Gabbard has taken umbrage with some remarks Clinton made during a podcast interview on Oct. 17. But Gabbard accuses Clinton of something she did not say.
Clinton was interviewed by David Plouffe, who had been Barack Obama’s campaign manager in 2008. At one point, Plouffe and Clinton discuss possible strategies that President Trump and Republicans would use in the 2020 election, and Plouffe notes that Trump did not win a majority of the vote in 2016. (The podcast can be found here, and the relevant discussion begins at the 35:00 mark.)
In fact, Clinton earned nearly 3 million more popular votes than Trump but narrowly lost three key states — Wisconsin, Michigan and Pennsylvania — so the electoral college tipped to Trump. In all three cases, the votes for third-party candidates, such as libertarian Gary Johnson or Green Party candidate Jill Stein, exceeded the margin between Clinton and Trump.
Clinton told Plouffe that the GOP strategy will have “two parts.” First, she said, Republicans would demonize the Democratic candidate so that even if voters find Trump’s behavior distasteful, they might be reluctant to cast a ballot for a Democrat. “I think it’s going to be the same as 2016: ‘Don’t vote for the other guy. You don’t like me? Don’t vote for the other guy because the other guy is going to do X, Y and Z,’ ” Clinton said.
Second, she said, Republicans would encourage a third-party bid so that those voters disenchanted with Trump and the Democratic nominee would have another option.
“They are also going to do third-party again, and I’m not making any predictions but I think they’ve got their eye on somebody who is currently in the Democratic primary and are grooming her to be the third-party candidate,” Clinton said.
Here’s where it starts to get confusing, especially because a lot of the early reporting on Clinton’s remarks did not provide the right context — that she was talking about what Republicans were planning.
Clinton then started to talk about Russian efforts to influence the outcome of the 2020 presidential race.
“She is a favorite of the Russians,” Clinton added, still not saying who she was talking about. “They have a bunch of sites and bots and other ways of supporting her so far. And, that’s assuming Jill Stein will give it up, which she might not because she’s also a Russian asset. Yeah, she’s a Russian asset. Totally. And so they know they can’t win without a third-party candidate. I don’t know who it’s going to be, but I will guarantee they’ll have a vigorous third-party challenge in the key states that they most need it.”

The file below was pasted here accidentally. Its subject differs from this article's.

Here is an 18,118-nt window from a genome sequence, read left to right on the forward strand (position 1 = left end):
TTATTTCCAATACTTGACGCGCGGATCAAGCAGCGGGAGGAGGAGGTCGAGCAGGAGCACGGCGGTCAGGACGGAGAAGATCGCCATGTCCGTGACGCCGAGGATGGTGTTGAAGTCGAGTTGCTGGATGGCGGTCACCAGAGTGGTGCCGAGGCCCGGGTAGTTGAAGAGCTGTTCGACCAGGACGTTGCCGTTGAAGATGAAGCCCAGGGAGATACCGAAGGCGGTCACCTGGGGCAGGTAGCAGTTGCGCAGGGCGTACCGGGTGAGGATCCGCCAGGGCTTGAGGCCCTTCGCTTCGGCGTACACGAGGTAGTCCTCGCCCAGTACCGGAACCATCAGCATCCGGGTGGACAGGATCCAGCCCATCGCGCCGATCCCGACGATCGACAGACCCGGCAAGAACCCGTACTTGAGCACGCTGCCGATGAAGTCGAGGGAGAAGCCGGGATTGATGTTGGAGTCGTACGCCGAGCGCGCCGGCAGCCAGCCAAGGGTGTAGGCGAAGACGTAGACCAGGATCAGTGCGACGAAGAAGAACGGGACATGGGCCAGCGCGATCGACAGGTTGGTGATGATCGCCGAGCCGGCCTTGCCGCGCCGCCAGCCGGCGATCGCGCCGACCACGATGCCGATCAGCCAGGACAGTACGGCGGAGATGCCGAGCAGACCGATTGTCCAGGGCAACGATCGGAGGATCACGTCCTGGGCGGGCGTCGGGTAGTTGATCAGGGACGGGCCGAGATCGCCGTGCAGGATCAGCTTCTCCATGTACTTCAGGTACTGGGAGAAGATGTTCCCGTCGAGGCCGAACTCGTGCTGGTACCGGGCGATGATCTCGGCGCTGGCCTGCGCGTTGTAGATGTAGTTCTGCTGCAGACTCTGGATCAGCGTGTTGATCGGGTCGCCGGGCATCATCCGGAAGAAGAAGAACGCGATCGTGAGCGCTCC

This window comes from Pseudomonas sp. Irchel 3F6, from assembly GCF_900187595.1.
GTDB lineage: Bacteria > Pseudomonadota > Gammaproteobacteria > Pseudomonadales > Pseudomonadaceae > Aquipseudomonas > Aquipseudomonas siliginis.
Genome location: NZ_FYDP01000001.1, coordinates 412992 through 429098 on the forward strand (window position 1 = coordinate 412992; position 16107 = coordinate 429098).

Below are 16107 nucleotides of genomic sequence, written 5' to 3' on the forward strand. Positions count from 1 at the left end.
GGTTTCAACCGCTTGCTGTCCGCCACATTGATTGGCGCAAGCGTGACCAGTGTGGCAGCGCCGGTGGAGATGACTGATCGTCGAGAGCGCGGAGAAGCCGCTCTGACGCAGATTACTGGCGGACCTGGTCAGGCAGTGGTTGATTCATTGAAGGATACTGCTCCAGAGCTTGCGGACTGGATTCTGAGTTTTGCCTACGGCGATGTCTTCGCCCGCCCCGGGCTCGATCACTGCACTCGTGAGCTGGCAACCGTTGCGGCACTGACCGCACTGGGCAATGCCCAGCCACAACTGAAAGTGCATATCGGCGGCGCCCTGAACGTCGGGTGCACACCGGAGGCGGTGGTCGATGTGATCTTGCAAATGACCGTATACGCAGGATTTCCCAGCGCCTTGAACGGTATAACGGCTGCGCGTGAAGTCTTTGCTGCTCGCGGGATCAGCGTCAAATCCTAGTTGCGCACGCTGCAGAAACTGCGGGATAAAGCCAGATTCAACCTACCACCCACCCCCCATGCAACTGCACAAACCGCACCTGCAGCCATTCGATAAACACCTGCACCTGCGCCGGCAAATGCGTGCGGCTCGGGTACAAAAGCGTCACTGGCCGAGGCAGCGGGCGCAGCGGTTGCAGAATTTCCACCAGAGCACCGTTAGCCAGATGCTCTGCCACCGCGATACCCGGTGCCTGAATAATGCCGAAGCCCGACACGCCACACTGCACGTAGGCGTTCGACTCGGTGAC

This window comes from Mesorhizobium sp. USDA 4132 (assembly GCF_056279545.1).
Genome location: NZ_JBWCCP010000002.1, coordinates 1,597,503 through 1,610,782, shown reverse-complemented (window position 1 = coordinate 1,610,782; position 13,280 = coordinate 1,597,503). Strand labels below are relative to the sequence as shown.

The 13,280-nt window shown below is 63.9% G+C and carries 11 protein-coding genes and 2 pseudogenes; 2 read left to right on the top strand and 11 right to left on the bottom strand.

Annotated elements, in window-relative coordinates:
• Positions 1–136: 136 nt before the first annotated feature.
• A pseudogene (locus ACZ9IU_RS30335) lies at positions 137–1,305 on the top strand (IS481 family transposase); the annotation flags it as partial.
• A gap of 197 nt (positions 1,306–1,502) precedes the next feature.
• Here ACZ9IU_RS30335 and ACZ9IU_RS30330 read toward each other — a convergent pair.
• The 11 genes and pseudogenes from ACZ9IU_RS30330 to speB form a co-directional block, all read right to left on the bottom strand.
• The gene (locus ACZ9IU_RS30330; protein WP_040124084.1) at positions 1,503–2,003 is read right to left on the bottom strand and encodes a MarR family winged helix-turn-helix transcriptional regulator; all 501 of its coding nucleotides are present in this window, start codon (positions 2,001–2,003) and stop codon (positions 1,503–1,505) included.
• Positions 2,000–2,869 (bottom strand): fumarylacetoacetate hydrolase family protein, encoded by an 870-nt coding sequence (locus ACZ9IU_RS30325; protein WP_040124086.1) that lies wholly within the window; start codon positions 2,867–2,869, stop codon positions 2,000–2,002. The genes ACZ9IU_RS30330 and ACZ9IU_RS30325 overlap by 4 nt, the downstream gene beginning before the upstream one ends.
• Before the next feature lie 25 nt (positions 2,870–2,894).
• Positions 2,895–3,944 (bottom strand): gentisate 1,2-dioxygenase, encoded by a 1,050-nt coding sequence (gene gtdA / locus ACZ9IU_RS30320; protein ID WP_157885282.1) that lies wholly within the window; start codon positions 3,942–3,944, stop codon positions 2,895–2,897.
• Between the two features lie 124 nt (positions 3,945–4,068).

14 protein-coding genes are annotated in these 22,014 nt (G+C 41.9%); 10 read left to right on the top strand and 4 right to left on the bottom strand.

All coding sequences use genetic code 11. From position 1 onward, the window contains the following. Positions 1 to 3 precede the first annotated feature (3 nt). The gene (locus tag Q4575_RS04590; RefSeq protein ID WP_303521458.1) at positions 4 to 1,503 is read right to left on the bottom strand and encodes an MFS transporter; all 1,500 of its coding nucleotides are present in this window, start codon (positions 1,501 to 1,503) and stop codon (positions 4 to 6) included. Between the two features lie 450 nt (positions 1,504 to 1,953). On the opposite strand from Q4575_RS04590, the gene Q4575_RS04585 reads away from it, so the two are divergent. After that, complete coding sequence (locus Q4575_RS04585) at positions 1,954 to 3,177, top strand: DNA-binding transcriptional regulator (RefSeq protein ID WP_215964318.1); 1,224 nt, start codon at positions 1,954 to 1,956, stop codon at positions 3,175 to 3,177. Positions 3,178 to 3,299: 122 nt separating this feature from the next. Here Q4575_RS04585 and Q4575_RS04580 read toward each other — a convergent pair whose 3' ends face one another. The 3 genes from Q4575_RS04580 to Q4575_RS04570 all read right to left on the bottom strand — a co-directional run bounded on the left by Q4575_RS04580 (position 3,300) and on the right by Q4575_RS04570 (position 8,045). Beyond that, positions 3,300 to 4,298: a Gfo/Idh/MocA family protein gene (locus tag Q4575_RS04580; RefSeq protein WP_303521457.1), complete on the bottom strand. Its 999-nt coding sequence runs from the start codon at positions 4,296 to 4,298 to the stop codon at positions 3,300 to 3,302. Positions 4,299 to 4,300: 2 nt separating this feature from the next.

(Numerous investigations have found that Russian Internet operatives tried to bolster Stein’s candidacy. Both Stein and Gabbard have advocated foreign policy positions that could be viewed as favorable to Russia, but they have strongly rejected the idea of being a Russian asset. Five days before Clinton’s interview, the New York Times published an article noting the unusual enthusiasm for Gabbard in the right-wing Internet world and in Russian state media.)
While Clinton did not mention Gabbard by name, her staff later said that she was referring to the combat veteran in her comments. Clinton spokesman Nick Merrill told CNN: “If the nesting doll fits.”
He added: “This is not some outlandish claim. This is reality. If the Russian propaganda machine, both their state media and their bot and troll operations, is backing a candidate aligned with their interests, that is just a reality, it is not speculation.”
Gabbard pushed back hard against Clinton’s statements. When she announced Oct. 25 that she would not run for another term in Congress so she could concentrate on winning the Democratic nomination for president, she added: “I’m not going to run as a third party candidate.”
Much of the early news reporting suggested that Clinton said the Russians were “grooming” Gabbard. Merrill tweeted a cautionary note on the evening of Oct. 18:
“I don’t think it’s up for debate, as Plouffe’s question is pretty clear, that Secretary Clinton was talking about the GOP, not the Russians, in her grooming comment,” Merrill told the Fact Checker. “What I don’t understand is how the Wall Street Journal can publish a piece that is factually incorrect, especially when this same thing happened with the New York Times last week and they addressed it immediately.”
He added: “I spent the bulk of the day and ensuing days pushing back, but it was me versus Twitter with very few people listening to the primary source, which was of course the podcast itself. When something goes out into the world incorrectly, it’s hard to put that toothpaste back into the tube, as I’m sure you know.”
A Gabbard campaign aide responded: “If that wasn’t her intent, why didn’t her spokesman immediately correct it instead of confirming it with the ‘nesting doll’ comment?”
The Pinocchio Test
The initial news reports got it wrong, perhaps fueled by the “nesting doll” comment, with many saying Clinton said the Russians were grooming Gabbard for a third-party bid. Still, Clinton certainly said Gabbard was backed by Russian bots and even suggested she was a Russian asset.
Within a 24-hour news cycle, Clinton’s staff made it clear she was talking about the GOP, not the Russians, eyeing Gabbard as a possible third-party candidate. A simple listen to the podcast confirmed that.
In other words, this was all cleared up 12 days before Gabbard published her opinion article, making the inaccurate version of “grooming” statement the very first sentence. So there’s little excuse for getting this wrong.
Gabbard earns Three Pinocchios.
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